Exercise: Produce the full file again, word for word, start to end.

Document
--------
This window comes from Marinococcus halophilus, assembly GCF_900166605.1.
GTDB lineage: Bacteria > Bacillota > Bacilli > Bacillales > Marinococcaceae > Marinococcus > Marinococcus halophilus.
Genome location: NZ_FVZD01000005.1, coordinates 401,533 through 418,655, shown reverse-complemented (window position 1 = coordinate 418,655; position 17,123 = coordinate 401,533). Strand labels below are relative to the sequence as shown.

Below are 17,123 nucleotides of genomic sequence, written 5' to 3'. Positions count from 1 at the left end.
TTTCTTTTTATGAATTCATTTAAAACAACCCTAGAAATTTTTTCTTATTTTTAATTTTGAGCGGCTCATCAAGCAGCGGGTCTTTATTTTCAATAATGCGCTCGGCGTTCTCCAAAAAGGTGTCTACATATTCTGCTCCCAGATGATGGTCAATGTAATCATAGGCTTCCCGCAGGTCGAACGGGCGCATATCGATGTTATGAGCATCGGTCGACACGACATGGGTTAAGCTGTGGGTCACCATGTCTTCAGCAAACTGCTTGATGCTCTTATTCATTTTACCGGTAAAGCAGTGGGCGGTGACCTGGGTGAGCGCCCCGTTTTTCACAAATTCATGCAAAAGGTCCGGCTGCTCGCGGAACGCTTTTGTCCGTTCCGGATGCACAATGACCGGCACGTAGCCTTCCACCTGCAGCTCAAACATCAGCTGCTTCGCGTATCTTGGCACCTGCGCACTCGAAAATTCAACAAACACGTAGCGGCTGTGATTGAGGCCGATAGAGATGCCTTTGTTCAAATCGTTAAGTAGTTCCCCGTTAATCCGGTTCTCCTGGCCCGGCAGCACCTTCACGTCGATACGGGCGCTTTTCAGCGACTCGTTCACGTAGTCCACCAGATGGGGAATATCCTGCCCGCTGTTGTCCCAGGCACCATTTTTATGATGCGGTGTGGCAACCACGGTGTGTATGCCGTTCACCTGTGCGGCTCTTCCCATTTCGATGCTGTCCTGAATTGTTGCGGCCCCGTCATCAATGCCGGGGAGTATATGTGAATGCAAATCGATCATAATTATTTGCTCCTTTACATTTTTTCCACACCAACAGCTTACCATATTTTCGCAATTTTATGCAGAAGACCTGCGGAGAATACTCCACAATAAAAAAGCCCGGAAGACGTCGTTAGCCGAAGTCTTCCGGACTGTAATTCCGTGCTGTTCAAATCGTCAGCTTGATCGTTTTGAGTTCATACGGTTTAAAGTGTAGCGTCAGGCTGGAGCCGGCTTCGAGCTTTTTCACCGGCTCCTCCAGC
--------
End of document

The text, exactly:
This window comes from Marinococcus halophilus, assembly GCF_900166605.1.
GTDB lineage: Bacteria > Bacillota > Bacilli > Bacillales > Marinococcaceae > Marinococcus > Marinococcus halophilus.
Genome location: NZ_FVZD01000005.1, coordinates 401,533 through 418,655, shown reverse-complemented (window position 1 = coordinate 418,655; position 17,123 = coordinate 401,533). Strand labels below are relative to the sequence as shown.

Below are 17,123 nucleotides of genomic sequence, written 5' to 3'. Positions count from 1 at the left end.
TTTCTTTTTATGAATTCATTTAAAACAACCCTAGAAATTTTTTCTTATTTTTAATTTTGAGCGGCTCATCAAGCAGCGGGTCTTTATTTTCAATAATGCGCTCGGCGTTCTCCAAAAAGGTGTCTACATATTCTGCTCCCAGATGATGGTCAATGTAATCATAGGCTTCCCGCAGGTCGAACGGGCGCATATCGATGTTATGAGCATCGGTCGACACGACATGGGTTAAGCTGTGGGTCACCATGTCTTCAGCAAACTGCTTGATGCTCTTATTCATTTTACCGGTAAAGCAGTGGGCGGTGACCTGGGTGAGCGCCCCGTTTTTCACAAATTCATGCAAAAGGTCCGGCTGCTCGCGGAACGCTTTTGTCCGTTCCGGATGCACAATGACCGGCACGTAGCCTTCCACCTGCAGCTCAAACATCAGCTGCTTCGCGTATCTTGGCACCTGCGCACTCGAAAATTCAACAAACACGTAGCGGCTGTGATTGAGGCCGATAGAGATGCCTTTGTTCAAATCGTTAAGTAGTTCCCCGTTAATCCGGTTCTCCTGGCCCGGCAGCACCTTCACGTCGATACGGGCGCTTTTCAGCGACTCGTTCACGTAGTCCACCAGATGGGGAATATCCTGCCCGCTGTTGTCCCAGGCACCATTTTTATGATGCGGTGTGGCAACCACGGTGTGTATGCCGTTCACCTGTGCGGCTCTTCCCATTTCGATGCTGTCCTGAATTGTTGCGGCCCCGTCATCAATGCCGGGGAGTATATGTGAATGCAAATCGATCATAATTATTTGCTCCTTTACATTTTTTCCACACCAACAGCTTACCATATTTTCGCAATTTTATGCAGAAGACCTGCGGAGAATACTCCACAATAAAAAAGCCCGGAAGACGTCGTTAGCCGAAGTCTTCCGGACTGTAATTCCGTGCTGTTCAAATCGTCAGCTTGATCGTTTTGAGTTCATACGGTTTAAAGTGTAGCGTCAGGCTGGAGCCGGCTTCGAGCTTTTTCACCGGCTCCTCCAGC